The Real Reason We Can't Find The Lost Florentine Diamond

Diamonds can take on a life of their own in our collective imagination. These beautiful, mysterious stones sometimes carry a tragic history, or a curse, like the infamous Hope Diamond. Others, like the Florentine Diamond, have been lost for centuries, frustrating kings and stirring up clouds of rumor and legend. 

The Florentine Diamond was — or is; we don't know — a massive jewel originally mined in India. It was yellow with a delicate green tinge. Carved, it weighed over 137 carats, with 126 facets (via The Daily Beast). No one knows quite when the stone was dug up or carved, but according to one legend, by 1477 it had reached Europe, where the wealthy Charles the Bold, Duke of Burgundy, carried it onto the field at the Battle of Nancy, under his armor. Others believe the diamond was carried to Europe from the Portuguese colony of Goa.

By the early 1600s, someone — either the family of the governor of Goa, or whoever found the gem amid the carnage at Nancy — had sold it to the Medici family of Florence. It has been called the Florentine Diamond ever since.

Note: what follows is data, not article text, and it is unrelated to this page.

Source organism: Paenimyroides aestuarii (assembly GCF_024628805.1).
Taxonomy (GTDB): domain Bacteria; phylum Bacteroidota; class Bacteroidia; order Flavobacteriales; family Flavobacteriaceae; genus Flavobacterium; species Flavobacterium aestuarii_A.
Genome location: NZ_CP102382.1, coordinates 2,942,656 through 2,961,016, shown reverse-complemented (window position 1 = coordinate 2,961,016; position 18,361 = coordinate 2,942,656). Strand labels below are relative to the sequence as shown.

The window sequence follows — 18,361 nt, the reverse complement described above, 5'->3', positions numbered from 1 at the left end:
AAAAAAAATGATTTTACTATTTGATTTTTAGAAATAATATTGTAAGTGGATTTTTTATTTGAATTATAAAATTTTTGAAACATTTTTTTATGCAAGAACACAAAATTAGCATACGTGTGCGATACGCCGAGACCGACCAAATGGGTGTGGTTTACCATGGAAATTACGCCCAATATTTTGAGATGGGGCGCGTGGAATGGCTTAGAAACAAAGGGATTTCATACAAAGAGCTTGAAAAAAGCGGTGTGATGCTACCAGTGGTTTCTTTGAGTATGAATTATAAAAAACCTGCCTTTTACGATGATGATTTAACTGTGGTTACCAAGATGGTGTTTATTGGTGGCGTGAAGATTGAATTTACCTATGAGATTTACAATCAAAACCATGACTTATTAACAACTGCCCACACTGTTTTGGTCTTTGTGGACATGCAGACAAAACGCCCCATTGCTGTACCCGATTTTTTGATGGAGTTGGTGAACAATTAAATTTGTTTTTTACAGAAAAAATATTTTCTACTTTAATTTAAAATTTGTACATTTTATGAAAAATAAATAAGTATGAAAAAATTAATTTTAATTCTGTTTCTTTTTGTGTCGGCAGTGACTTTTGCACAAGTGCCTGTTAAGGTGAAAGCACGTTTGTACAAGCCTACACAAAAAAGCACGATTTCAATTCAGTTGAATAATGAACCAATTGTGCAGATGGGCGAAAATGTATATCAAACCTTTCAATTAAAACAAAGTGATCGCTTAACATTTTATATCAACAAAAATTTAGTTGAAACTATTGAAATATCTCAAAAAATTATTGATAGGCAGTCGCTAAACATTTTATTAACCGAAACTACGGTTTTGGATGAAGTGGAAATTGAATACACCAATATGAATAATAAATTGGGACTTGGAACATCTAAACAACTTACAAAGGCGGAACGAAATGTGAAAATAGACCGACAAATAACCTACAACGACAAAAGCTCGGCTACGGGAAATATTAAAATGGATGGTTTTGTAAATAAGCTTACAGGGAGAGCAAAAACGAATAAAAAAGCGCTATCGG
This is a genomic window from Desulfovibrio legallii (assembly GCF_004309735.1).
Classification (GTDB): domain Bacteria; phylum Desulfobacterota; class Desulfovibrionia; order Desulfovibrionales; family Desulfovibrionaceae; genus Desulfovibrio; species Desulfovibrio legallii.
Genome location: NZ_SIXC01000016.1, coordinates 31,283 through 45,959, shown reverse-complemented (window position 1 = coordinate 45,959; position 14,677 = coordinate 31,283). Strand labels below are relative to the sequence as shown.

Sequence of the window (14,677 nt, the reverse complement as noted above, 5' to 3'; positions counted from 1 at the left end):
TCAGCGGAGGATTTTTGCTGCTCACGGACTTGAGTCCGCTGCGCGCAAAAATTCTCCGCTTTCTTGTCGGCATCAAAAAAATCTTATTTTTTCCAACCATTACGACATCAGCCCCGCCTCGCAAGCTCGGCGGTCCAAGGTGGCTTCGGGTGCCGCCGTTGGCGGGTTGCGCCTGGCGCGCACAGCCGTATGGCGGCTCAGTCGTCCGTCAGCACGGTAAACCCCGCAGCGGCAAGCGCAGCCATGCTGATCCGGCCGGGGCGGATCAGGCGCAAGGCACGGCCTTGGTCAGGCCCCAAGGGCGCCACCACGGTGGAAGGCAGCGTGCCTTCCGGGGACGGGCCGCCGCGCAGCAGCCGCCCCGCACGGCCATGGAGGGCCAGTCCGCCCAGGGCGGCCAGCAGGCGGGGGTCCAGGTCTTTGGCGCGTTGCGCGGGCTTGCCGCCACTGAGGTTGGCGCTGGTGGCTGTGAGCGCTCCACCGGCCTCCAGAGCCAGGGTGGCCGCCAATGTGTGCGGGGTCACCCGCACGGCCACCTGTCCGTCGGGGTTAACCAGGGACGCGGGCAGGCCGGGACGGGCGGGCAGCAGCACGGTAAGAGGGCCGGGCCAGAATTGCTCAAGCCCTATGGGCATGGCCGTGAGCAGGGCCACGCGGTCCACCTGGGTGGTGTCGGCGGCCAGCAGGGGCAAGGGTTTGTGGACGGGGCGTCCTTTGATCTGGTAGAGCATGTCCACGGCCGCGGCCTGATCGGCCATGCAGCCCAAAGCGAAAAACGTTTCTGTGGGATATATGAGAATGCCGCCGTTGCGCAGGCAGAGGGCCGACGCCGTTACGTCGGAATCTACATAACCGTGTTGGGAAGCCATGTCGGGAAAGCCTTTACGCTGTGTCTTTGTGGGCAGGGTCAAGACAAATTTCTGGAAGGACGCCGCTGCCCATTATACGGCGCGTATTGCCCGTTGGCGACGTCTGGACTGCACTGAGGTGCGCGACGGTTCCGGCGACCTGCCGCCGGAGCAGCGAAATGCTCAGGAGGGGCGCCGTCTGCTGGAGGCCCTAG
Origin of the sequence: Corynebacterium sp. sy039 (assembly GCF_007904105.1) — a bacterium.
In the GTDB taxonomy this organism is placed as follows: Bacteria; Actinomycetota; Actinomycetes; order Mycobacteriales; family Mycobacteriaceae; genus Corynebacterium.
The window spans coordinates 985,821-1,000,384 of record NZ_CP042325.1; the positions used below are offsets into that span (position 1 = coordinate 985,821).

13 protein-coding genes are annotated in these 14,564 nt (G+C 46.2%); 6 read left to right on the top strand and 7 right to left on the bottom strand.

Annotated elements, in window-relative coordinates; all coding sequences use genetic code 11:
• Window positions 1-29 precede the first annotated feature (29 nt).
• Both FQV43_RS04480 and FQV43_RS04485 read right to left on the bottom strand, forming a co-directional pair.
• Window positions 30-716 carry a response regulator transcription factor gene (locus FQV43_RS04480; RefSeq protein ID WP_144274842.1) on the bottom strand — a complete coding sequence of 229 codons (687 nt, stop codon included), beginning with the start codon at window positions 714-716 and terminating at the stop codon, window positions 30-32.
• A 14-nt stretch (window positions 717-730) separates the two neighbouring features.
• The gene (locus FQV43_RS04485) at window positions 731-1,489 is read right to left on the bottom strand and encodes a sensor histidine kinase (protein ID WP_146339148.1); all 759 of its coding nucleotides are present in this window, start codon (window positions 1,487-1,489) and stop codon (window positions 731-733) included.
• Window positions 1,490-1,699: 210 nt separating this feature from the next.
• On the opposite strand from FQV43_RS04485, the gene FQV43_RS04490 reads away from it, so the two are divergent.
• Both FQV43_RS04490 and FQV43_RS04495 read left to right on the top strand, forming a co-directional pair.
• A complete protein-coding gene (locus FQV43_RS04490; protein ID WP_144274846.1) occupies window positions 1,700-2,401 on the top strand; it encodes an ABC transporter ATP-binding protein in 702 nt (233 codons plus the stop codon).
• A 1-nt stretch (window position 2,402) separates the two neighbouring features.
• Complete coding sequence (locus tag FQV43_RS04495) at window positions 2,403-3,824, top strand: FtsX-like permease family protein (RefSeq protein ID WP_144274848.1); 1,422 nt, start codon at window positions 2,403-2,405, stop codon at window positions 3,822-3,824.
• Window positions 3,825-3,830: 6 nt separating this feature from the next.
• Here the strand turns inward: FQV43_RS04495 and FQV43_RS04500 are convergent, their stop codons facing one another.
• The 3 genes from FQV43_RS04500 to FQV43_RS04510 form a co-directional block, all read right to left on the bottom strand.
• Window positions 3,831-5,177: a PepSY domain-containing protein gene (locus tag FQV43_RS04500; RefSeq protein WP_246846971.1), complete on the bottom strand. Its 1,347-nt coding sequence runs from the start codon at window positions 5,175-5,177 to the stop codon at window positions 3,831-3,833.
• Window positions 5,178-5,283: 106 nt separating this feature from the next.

Smuggled to safety, never to be seen

The last Medici to rule Tuscany died in 1737 (per Treccani). His successor married Empress Maria Theresa, ruler of the Holy Roman Empire, matriarch of the imperial Hapsburg family, and a famous connoisseur of jewelry. She immediately added the huge yellow beauty to the Hapsburg family crown jewels, kept in the Hofburg Palace in Vienna.

The Florentine Diamond sat among the crowns, vestments, and cut jewels of the Hapsburgs for almost 200 years, a symbol of that family that ruled almost a third of Europe through wars and upheavals (and which, appropriately for this story, accumulated its fair share of curses.) But when the final reigning Hapsburgs fled from Austria to Switzerland following their defeat in World War I, they smuggled the Florentine Diamond with them. The New York Times, in a 1922 article, estimated the collection to be worth about 25 million Swiss francs.

But what became of it in Switzerland? Nobody knows. One rumor claims that a household servant of the exiled Hapsburgs pocketed the massive gem and slipped away to South America. Another would have it broken into smaller pieces and sold to unsuspecting jewelers for cash. We'll never know for sure, but remember that second story if you're ever perusing the stones in a quaint Swiss jeweler's and see a yellow glint. It might be more mysterious than you know.